|WikiProject Physics / Fluid Dynamics||(Rated Start-class, Mid-importance)|
Obviously the no-slip condition is fairly accurate or we wouldn't use it in fluid dynamics. Still, I've never seen a physical justification. At that last layer of molecules, why are they necessarily bound to the solid? That implies that the bond strength between them and the solid is always stronger than the fluid to itself, which can't always be true, can it? I'd guess this comes down surface texture, but don't have any sources for this.―BenFrantzDale 23:19, 26 January 2006 (UTC).
- True —Preceding unsigned comment added by 220.127.116.11 (talk • contribs)
- Although I'm rather busy at the moment and won't be able to add anything for a while, I have heard a justification before, it's more to do with molecules at the boundary reaching thermal equilibrium with the solid rather then intra molecular bonds.―Andrew.Ainsworth 21:52, 27 April 2007 (UTC).
For a viscous fluid, the no slip boundary condition can't be justified from first principles. It is still an open question in science. For viscous fluid flow, it fits almost all macroscopic observations and so it is simply accepted in most fluid mechanics texts books but it is still only an empirical observation, not a fundamental law.
Although it can't be derived, it can be understood by comparing the thermal energy of the fluid molecules and the fluid-wall bonding strength to the viscous energy imparted by the fluid. For the strain rates that are currently experimentally accessible, the energy imparted by the fluid is still several orders of magnitude less than the thermal energy of the molecules or the fluid-wall interaction potential of even the weakest fluid-wall bonds (van der waals forces). Van der waals forces are always present and they are still significantly larger than the shear stress that can be imparted by the fluid in current experiments. So the shear stress at the wall from the fluid flow is only a minor perturbation on the fluid-wall interaction potential or the thermal energy of the fluid molecules.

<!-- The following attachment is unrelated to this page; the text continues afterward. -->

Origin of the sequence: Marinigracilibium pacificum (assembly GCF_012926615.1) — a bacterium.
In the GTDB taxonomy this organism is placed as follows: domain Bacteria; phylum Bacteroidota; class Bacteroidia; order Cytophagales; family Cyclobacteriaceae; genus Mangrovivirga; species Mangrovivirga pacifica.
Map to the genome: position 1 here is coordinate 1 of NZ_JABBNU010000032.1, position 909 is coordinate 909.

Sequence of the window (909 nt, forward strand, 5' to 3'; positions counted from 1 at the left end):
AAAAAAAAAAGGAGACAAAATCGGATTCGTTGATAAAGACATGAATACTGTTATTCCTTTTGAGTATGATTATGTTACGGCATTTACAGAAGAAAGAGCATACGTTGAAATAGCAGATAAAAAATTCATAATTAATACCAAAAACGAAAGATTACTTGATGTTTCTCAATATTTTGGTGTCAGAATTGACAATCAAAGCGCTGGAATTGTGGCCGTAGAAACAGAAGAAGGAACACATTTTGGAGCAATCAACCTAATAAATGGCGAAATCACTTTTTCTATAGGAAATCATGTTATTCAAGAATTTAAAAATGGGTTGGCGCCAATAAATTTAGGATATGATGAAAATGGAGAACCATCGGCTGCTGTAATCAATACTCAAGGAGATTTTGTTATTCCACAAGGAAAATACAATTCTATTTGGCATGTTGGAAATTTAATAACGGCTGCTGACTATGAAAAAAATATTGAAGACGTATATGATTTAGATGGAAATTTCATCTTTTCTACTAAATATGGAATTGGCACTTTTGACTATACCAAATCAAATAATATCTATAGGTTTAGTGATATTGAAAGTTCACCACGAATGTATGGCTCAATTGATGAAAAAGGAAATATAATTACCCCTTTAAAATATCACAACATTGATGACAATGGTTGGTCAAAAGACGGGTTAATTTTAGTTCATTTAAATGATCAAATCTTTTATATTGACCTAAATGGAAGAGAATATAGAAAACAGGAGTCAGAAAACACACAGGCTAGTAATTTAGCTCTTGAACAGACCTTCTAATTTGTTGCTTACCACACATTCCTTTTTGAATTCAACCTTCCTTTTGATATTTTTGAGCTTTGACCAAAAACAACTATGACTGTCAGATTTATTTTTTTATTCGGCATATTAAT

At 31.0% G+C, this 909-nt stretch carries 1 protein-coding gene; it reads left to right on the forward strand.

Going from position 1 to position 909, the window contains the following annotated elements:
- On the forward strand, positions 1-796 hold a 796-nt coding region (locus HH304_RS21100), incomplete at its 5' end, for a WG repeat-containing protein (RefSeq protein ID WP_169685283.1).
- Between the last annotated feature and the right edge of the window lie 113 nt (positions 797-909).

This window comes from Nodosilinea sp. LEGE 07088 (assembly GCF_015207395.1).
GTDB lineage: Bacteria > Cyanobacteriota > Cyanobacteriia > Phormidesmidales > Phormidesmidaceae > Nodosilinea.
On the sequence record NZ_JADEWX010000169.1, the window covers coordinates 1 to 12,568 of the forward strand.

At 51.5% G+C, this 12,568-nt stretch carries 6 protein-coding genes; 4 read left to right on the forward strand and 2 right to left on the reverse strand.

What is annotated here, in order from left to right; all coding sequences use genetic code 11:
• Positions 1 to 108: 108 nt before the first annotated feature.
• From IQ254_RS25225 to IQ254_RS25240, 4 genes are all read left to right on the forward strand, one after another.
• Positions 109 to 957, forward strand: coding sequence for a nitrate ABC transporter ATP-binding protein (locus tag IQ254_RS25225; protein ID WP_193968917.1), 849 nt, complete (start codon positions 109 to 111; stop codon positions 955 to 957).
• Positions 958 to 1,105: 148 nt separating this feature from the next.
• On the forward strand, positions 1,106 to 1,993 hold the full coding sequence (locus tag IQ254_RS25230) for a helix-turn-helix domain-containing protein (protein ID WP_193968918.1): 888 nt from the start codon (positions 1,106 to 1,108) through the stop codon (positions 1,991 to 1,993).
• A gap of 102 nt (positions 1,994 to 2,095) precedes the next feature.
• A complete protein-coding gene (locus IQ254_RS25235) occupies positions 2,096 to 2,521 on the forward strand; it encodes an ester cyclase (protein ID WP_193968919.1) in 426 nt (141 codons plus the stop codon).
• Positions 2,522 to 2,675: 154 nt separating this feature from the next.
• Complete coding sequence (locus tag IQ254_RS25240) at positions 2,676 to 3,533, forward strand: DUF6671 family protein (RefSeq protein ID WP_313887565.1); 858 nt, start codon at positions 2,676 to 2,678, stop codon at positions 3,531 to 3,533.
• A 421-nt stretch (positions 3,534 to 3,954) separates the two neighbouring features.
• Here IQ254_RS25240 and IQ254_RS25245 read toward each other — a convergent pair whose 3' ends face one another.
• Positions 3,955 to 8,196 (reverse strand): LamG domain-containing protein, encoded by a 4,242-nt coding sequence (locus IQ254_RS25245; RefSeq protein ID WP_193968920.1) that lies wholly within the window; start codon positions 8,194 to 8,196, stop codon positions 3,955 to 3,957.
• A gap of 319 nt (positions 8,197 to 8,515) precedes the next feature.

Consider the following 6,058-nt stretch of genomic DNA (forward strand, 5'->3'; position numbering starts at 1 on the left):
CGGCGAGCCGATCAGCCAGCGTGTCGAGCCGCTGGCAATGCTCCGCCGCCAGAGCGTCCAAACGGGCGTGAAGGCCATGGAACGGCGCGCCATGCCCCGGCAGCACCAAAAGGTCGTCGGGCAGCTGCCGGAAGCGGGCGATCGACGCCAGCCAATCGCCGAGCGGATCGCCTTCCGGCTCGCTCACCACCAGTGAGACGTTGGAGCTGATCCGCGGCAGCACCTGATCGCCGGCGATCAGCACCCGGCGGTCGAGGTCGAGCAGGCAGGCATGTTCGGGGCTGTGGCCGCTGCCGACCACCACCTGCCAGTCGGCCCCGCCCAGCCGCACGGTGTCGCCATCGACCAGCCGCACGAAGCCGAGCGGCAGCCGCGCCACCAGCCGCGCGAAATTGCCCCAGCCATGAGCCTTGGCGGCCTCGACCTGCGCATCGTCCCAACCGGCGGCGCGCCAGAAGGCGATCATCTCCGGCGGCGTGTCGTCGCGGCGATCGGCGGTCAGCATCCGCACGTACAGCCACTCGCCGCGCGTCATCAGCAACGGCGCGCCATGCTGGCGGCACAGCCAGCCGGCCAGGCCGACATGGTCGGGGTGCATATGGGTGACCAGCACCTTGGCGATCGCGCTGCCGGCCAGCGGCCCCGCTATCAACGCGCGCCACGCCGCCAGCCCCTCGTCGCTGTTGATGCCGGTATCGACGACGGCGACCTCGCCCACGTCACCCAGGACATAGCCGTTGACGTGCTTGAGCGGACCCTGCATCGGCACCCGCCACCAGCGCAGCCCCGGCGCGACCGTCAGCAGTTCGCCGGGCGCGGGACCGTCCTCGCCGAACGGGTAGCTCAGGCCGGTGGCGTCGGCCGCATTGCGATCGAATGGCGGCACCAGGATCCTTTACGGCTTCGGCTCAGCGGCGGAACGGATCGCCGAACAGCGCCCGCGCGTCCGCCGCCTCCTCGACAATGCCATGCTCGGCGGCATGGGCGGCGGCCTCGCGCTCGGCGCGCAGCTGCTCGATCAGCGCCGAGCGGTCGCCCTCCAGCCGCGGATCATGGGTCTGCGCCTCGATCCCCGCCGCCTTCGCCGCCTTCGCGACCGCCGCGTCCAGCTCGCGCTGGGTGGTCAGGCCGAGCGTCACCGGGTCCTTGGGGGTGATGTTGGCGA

A number of research groups have been able to mimic a slip boundary condition, by placing a gas gap at the solid liquid interface or by inducing shear thinning (reduced viscosity) in the fluid near the wall. These slip effects are still not macroscopic and are only really applicable in the field of microfluidics. —Preceding unsigned comment added by 18.104.22.168 (talk) 10:40, 4 September 2008 (UTC)
This page for dummies
This page needs a simple and yet complex explanation of no slip condition, as it is only those who know a thing or two about fuild flow will understand this page, and i don't mean know a thing or two as in the water flows down the pipe. —Preceding unsigned comment added by 22.214.171.124 (talk) 21:00, 20 May 2008 (UTC)